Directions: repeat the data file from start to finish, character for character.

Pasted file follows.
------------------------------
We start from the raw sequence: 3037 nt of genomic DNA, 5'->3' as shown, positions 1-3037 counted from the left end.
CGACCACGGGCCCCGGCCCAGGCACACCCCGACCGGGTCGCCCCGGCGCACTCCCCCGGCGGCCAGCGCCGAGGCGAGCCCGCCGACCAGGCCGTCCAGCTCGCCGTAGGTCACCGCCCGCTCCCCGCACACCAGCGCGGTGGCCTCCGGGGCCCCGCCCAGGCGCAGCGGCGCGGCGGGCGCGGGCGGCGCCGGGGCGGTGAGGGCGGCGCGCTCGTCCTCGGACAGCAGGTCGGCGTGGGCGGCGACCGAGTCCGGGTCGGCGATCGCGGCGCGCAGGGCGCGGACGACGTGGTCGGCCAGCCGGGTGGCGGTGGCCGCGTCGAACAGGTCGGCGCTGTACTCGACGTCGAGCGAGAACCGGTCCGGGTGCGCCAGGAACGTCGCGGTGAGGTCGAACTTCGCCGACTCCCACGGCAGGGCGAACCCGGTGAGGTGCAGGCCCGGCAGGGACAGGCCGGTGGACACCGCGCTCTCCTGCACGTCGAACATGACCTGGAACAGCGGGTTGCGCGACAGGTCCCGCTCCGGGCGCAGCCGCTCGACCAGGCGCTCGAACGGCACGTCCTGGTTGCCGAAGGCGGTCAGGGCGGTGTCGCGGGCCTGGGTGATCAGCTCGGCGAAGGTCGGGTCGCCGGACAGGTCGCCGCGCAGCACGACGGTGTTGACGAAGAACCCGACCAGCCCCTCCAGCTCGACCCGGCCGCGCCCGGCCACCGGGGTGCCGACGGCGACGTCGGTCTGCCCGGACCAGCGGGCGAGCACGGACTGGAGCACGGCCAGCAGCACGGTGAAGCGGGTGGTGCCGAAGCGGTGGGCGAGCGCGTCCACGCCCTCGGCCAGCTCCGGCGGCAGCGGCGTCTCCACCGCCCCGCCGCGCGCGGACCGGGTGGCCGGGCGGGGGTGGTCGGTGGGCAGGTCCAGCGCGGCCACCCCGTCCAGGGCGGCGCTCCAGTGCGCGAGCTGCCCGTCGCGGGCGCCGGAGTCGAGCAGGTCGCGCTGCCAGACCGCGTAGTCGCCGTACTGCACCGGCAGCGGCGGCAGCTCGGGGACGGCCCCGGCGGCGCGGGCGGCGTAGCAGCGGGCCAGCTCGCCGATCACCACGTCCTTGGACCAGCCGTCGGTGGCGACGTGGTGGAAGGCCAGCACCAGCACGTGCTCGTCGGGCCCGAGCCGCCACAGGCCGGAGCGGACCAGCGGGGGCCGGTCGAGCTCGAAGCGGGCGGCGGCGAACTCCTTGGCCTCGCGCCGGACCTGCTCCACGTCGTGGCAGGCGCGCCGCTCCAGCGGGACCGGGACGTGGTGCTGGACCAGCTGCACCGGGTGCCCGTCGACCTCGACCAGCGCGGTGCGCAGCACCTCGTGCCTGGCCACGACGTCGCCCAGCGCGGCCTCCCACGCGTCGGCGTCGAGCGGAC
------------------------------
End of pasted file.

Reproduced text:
We start from the raw sequence: 3037 nt of genomic DNA, 5'->3' as shown, positions 1-3037 counted from the left end.
CGACCACGGGCCCCGGCCCAGGCACACCCCGACCGGGTCGCCCCGGCGCACTCCCCCGGCGGCCAGCGCCGAGGCGAGCCCGCCGACCAGGCCGTCCAGCTCGCCGTAGGTCACCGCCCGCTCCCCGCACACCAGCGCGGTGGCCTCCGGGGCCCCGCCCAGGCGCAGCGGCGCGGCGGGCGCGGGCGGCGCCGGGGCGGTGAGGGCGGCGCGCTCGTCCTCGGACAGCAGGTCGGCGTGGGCGGCGACCGAGTCCGGGTCGGCGATCGCGGCGCGCAGGGCGCGGACGACGTGGTCGGCCAGCCGGGTGGCGGTGGCCGCGTCGAACAGGTCGGCGCTGTACTCGACGTCGAGCGAGAACCGGTCCGGGTGCGCCAGGAACGTCGCGGTGAGGTCGAACTTCGCCGACTCCCACGGCAGGGCGAACCCGGTGAGGTGCAGGCCCGGCAGGGACAGGCCGGTGGACACCGCGCTCTCCTGCACGTCGAACATGACCTGGAACAGCGGGTTGCGCGACAGGTCCCGCTCCGGGCGCAGCCGCTCGACCAGGCGCTCGAACGGCACGTCCTGGTTGCCGAAGGCGGTCAGGGCGGTGTCGCGGGCCTGGGTGATCAGCTCGGCGAAGGTCGGGTCGCCGGACAGGTCGCCGCGCAGCACGACGGTGTTGACGAAGAACCCGACCAGCCCCTCCAGCTCGACCCGGCCGCGCCCGGCCACCGGGGTGCCGACGGCGACGTCGGTCTGCCCGGACCAGCGGGCGAGCACGGACTGGAGCACGGCCAGCAGCACGGTGAAGCGGGTGGTGCCGAAGCGGTGGGCGAGCGCGTCCACGCCCTCGGCCAGCTCCGGCGGCAGCGGCGTCTCCACCGCCCCGCCGCGCGCGGACCGGGTGGCCGGGCGGGGGTGGTCGGTGGGCAGGTCCAGCGCGGCCACCCCGTCCAGGGCGGCGCTCCAGTGCGCGAGCTGCCCGTCGCGGGCGCCGGAGTCGAGCAGGTCGCGCTGCCAGACCGCGTAGTCGCCGTACTGCACCGGCAGCGGCGGCAGCTCGGGGACGGCCCCGGCGGCGCGGGCGGCGTAGCAGCGGGCCAGCTCGCCGATCACCACGTCCTTGGACCAGCCGTCGGTGGCGACGTGGTGGAAGGCCAGCACCAGCACGTGCTCGTCGGGCCCGAGCCGCCACAGGCCGGAGCGGACCAGCGGGGGCCGGTCGAGCTCGAAGCGGGCGGCGGCGAACTCCTTGGCCTCGCGCCGGACCTGCTCCACGTCGTGGCAGGCGCGCCGCTCCAGCGGGACCGGGACGTGGTGCTGGACCAGCTGCACCGGGTGCCCGTCGACCTCGACCAGCGCGGTGCGCAGCACCTCGTGCCTGGCCACGACGTCGCCCAGCGCGGCCTCCCACGCGTCGGCGTCGAGCGGAC